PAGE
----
amino acid profile Shaik Mohammad Naushad

In order to ascertain whether autistic children display characteristic metabolic signatures that are of diagnostic value, plasma amino acid analyses were carried out on a cohort of 138 autistic children and 138 normal controls using reverse-phase HPLC. Pre-column derivatization of amino acids with phenyl isothiocyanate forms phenyl thio-carbamate derivates that have a lamba(max) of 254 nm, enabling their detection using photodiode array. Autistic children showed elevated levels of glutamic acid (120 +/- 89 vs. 83 +/- 35 micromol/L) and asparagine (85 +/- 37 vs. 47 +/- 19 micromol/L); lower levels of phenylalanine (45 +/- 20 vs. 59 +/- 18 micromol/L), tryptophan (24 +/- 11 vs. 41 +/- 16 micromol/L), methionine (22 +/- 9 vs. 28 +/- 9 micromol/L) and histidine (45 +/- 21 vs. 58 +/- 15 micromol/L). A low molar ratio of (tryptophan/large neutral amino acids) x 100 was observed in autism (5.4 vs 9.2), indicating lesser availability of tryptophan for neurotransmitter serotonin synthesis. To conclude, elevated levels of excitatory amino acids (glutamate and asparagine), decreased essential amino acids (phenylalanine, tryptophan and methionine) and decreased precursors of neurotransmitters (tyrosine and tryptophan) are the distinct characteristics of plasma amino acid profile of autistic children. Thus, such metabolic signatures might be useful tools for early diagnosis of autism.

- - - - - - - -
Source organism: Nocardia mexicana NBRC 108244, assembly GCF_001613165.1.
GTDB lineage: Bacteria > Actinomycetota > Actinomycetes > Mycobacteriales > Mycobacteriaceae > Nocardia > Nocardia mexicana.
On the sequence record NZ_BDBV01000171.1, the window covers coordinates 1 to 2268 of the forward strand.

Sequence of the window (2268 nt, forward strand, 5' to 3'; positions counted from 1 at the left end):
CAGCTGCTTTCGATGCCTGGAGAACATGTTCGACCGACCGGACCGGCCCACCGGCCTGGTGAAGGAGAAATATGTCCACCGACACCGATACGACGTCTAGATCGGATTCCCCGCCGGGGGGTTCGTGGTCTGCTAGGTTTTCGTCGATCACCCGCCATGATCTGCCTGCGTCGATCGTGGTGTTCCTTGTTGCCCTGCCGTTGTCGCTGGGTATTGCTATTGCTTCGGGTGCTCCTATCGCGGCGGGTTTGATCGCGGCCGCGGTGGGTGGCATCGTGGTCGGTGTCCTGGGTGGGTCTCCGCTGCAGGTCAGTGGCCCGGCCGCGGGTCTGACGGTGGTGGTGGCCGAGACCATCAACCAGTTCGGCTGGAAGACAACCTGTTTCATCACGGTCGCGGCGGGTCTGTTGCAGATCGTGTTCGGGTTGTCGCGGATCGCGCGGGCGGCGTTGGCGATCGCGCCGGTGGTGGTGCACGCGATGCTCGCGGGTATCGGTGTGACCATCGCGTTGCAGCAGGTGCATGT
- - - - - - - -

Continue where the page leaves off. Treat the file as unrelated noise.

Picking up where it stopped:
——————————————

A Book Exposing Fraud at the FDA, Subversion of Science…Lies etc.

28) Altered Genes, Twisted Truth: How the Venture to Genetically Engineer Our Food Has Subverted Science, Corrupted Government, and Systematically Deceived the Public by Steven Druker